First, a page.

A component workpiece made of the alloy "MA 6000" (fine-grain) was bonded to a component workpiece made of the alloy "IN 939" in accordance with the process used in Embodiment III, but with the conical shape corresponding to FIG. 4. The tensile strength of the sample at a temperature of 600 C. was 698 mPa.

ILLUSTRATIVE EMBODIMENT VII

Similarly to Embodiment III one component workpiece was machined from each of the two nickel-based superalloys with the tradenames "IN 738" and "MA 6000" in accordance with FIG. 4. The alloy "IN 738" was in the cast state and had the following composition:

C=0.17% by weight

Cr=17.0% by weight

Co=8.5% by weight

Mo=1.7% by weight

W=2.6% by weight

Ta=1.7% by weight

Nb=0.9% by weight

Al=3.4% by weight

Ti=3.4% by weight

Zr=0.1% by weight

Ni=remainder

The powder used for hot pressing had the same composition as the alloy "IN 738" and a particle size of 50-250 μm. The process conditions excluding the heat treatment were the same as for Example III. The latter was carried out as follows:

1,180 C./10 min/Ar+

1,120 C./2 h/Ar+

850 C./24 h/Ar

The tensile strength of the sample at 600 C. was 555 MPa.

The invention is not limited by the illustrative embodiments given.

The deformation velocity ε may be set in a controlled manner between 1 and 5.10-1 s1, and the corresponding degree of deformation ε of the zone to be bonded and deformed between 0.10 and 0.20. The diffusion bonding process may be carried out either under vacuum or in a protective gas, usually argon, at temperatures between 950 and 1,000 C. The same applies for the subsequent heat treatment of the complete workpiece, which is carried out with advantage for 0.5-4 hours in the temperature range of 1,150-1,280 C. The heat treatment may also be carried out in stages at various staggered temperatures (see Example B). One or both of the workpiece surfaces to be bonded may be roughened, and the roughness, measured perpendicular to the surface, may be 50-500 μm (depending on the size of the workpiece). The roughening-up process may consist preferably in making concentric or parallel grooves 100-250 μm deep, 100-400 μm wide and with an average spacing of 250-2,000 μm. The workpiece surfaces to be bonded may with advantage be inclined to the plane (principal plane) which is perpendicular to the longitudinal axis or to the pressing direction (principal axis of press) and assume an angle α of 15-30. This results in wedge- or cone-shaped workpiece surfaces, which has a very favourable influence on the deformation in the zone to be bonded, since the components of force in the contact surface effect an intimate moulding of the material and this improves the diffusion.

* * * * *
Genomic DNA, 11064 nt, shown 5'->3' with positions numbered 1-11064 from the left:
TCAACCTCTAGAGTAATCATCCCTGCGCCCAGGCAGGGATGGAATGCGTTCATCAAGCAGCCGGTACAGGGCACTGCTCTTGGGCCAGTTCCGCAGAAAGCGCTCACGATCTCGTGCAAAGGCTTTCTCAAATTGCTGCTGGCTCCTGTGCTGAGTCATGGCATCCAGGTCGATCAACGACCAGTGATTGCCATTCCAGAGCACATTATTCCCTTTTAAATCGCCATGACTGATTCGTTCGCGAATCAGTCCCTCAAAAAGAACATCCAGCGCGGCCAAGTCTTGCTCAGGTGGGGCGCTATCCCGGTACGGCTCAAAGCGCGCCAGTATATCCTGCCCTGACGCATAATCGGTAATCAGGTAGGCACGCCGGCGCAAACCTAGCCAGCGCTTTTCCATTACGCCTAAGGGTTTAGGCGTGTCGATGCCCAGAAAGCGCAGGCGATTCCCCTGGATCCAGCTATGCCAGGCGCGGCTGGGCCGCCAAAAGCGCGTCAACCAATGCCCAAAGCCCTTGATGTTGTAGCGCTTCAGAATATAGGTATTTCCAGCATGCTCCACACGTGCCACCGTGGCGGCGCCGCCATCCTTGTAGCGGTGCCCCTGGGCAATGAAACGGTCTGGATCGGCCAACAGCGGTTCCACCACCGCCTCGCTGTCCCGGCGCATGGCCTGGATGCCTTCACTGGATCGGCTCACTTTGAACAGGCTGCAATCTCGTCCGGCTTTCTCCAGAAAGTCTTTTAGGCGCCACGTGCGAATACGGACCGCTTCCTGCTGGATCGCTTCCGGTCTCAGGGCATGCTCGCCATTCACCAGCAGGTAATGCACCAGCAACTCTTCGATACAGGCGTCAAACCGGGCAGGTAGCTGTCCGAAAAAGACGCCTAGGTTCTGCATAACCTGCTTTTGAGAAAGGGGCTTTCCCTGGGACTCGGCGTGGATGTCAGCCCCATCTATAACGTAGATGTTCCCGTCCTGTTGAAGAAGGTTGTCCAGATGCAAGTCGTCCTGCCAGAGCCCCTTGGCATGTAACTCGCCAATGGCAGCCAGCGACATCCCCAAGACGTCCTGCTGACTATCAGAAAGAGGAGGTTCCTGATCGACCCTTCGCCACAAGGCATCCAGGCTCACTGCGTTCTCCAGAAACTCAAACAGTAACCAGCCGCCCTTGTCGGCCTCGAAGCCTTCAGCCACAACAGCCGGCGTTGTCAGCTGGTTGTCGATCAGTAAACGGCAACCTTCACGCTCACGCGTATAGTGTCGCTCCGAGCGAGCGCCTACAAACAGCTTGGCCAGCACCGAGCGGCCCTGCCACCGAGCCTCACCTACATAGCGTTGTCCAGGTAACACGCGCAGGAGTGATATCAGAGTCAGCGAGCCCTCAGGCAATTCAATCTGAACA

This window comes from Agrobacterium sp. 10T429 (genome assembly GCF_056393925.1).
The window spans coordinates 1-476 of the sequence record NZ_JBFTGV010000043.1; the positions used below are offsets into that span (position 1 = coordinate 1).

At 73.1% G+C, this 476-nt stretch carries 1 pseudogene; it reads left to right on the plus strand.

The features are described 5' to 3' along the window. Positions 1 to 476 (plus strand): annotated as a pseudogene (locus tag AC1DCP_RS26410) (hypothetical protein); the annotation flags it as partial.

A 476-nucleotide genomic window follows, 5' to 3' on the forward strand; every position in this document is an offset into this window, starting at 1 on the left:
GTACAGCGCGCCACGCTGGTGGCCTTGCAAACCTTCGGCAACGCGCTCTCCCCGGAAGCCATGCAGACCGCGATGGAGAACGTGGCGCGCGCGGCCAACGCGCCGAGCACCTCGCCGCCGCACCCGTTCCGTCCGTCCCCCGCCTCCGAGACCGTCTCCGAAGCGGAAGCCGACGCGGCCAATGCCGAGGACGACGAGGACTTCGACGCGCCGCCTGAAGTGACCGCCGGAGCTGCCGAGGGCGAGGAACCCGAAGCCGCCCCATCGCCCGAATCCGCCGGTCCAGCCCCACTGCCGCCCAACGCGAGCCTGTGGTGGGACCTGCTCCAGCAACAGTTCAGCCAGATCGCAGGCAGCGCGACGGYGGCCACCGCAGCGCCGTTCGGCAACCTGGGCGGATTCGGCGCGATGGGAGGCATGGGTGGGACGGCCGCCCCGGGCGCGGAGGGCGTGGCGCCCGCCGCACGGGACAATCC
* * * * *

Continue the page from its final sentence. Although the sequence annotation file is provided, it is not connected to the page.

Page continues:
It goes without saying that the process may be applied to other materials than those shown in the embodiments with or without dispersoids. The main area of application is, however, that of high-temperature alloys, especially the nickel- and cobalt-based superalloys.

The advantages of the proposed process are as follows:

Narrow component workpiece tolerances are unnecessary, which reduces machining costs.

No pore formation in the bonding zone, as is often the case with brazing and other welding methods.

A saving in time, a reduction in requirements imposed on the production staff.

Patent Citations
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Non-Patent Citations
Reference
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Referenced by
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US5272809 *Oct 2, 1992Dec 28, 1993United Technologies CorporationTechnique for direct bonding cast and wrought materials
US5487865 *Sep 2, 1994Jan 30, 1996Corning IncorporatedMethod of making complex shaped metal bodies
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Classifications
U.S. Classification419/8, 416/241.00R, 29/889.1, 228/193, 416/213.00R
International ClassificationB23K20/00, B23K20/16, B23K35/00
Cooperative ClassificationB23K20/16, B23K35/004, B23P6/002, B23P6/005
European ClassificationB23P6/00A1, B23P6/00A, B23K35/00B4, B23K20/16
Legal Events
DateCodeEventDescription
Sep 12, 1995FPExpired due to failure to pay maintenance fee
Effective date: 19830705
Jul 2, 1995LAPSLapse for failure to pay maintenance fees
Feb 7, 1995REMIMaintenance fee reminder mailed
Nov 26, 1990FPAYFee payment
Year of fee payment: 4
Mar 23, 1987ASAssignment
Owner name: BBC BROWN, BOVERI & COMPANY LIMITED, CH-5401 BADEN
Free format text: ASSIGNMENT OF ASSIGNORS INTEREST.;ASSIGNOR:NAZMY, MOHAMED;REEL/FRAME:004683/0518
Effective date: 19850624